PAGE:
SYDNEY (Reuters) - The Australian government on Thursday accused the country’s biggest mortgage lender, Commonwealth Bank of Australia (CBA.AX), of widespread breaches of money-laundering and counter-terrorism financing rules.
Financial intelligence agency AUSTRAC said it had initiated civil penalty proceedings in the Federal Court against CommBank for “serious and systemic non-compliance”, in the biggest case of its kind in Australia and the first against a major bank.
“The effect of CommBank’s conduct in this matter has exposed the Australian community to serious and ongoing financial crime”, AUSTRAC said in a court filing.
Commonwealth Bank said in a statement it was reviewing the allegations and will file a statement of defence.
“We would never deliberately undertake action that enables any form of crime”, the bank said in a statement on Friday.
Australia’s biggest mortgage lender failed to report suspicious matters “either on time or at all involving transactions totalling over A$77 million (46 million pounds)”, AUSTRAC said.
The agency alleged 53,700 contraventions of the anti-money laundering and counter-terrorism financing Act, particularly with regards to so-called intelligent deposit machines, or IDMs.
The biggest such case before this came earlier this year against Australia’s top bookmaker Tabcorp Holdings (TAH.AX), with only 108 alleged breaches. Tabcorp paid A$45 million in fines, the biggest civil penalty in Australian corporate history.
An AUSTRAC spokeswoman declined to comment on possible penalties facing CommBank or whether other banks could be in the agency’s firing line.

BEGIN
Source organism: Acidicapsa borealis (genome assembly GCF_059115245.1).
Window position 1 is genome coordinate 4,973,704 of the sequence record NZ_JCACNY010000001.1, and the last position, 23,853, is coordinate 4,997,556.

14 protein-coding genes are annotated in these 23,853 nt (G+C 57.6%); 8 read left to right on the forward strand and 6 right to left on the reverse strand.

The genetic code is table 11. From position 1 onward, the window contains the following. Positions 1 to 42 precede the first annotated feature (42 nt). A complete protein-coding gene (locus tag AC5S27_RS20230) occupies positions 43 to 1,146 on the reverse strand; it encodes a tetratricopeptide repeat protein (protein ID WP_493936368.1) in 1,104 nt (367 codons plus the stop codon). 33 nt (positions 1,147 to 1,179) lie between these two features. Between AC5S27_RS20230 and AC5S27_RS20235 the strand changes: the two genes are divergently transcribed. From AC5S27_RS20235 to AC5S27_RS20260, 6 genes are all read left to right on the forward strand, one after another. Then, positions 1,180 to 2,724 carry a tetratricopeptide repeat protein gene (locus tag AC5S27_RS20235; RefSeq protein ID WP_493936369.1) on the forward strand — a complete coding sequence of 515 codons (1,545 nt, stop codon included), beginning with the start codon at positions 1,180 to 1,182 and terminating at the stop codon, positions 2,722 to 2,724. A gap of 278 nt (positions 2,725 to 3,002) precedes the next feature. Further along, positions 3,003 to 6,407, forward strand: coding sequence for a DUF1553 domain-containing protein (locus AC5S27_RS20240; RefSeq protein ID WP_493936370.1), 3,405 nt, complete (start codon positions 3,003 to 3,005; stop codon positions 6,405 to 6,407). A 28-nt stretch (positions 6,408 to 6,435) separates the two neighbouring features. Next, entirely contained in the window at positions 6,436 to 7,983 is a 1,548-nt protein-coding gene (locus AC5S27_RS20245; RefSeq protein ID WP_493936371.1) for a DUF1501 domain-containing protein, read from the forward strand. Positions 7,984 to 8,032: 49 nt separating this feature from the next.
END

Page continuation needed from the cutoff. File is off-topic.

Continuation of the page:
The maximum penalty for contravening the anti-money laundering and counter terrorism financing law is A$18 million per breach.
IDMs are a type of automated teller machine that accepts deposits by both cash and cheque, and facilitate anonymous cash deposits.
There had been significant growth in the use of CommBank’s IDMs since their rollout in May 2012, AUSTRAC said. Cash deposits in the six months to June 2016 surged to A$5.8 billion compared with A$89 million in the first six months after CommBank introduced the machines.
Cash was deposited using fake names with proceeds going to drug importation syndicates, AUSTRAC alleges in its court filings.
“Even after suspected money laundering or structuring on Commbank accounts had been brought to CommBank’s attention, CommBank did not monitor its customers with a view to mitigating and managing money laundering/terrorism financing risk”, the court filing shows.
CommBank accounts were also used for “cuckoo smurfing”, a form of money laundering which involves transfers between countries without the need for money to actually cross international borders, AUSTRAC added.
Reporting by Tom Westbrook and Swati Pandey; editing by Himani Sarkar, Stephen Coates and G Crosse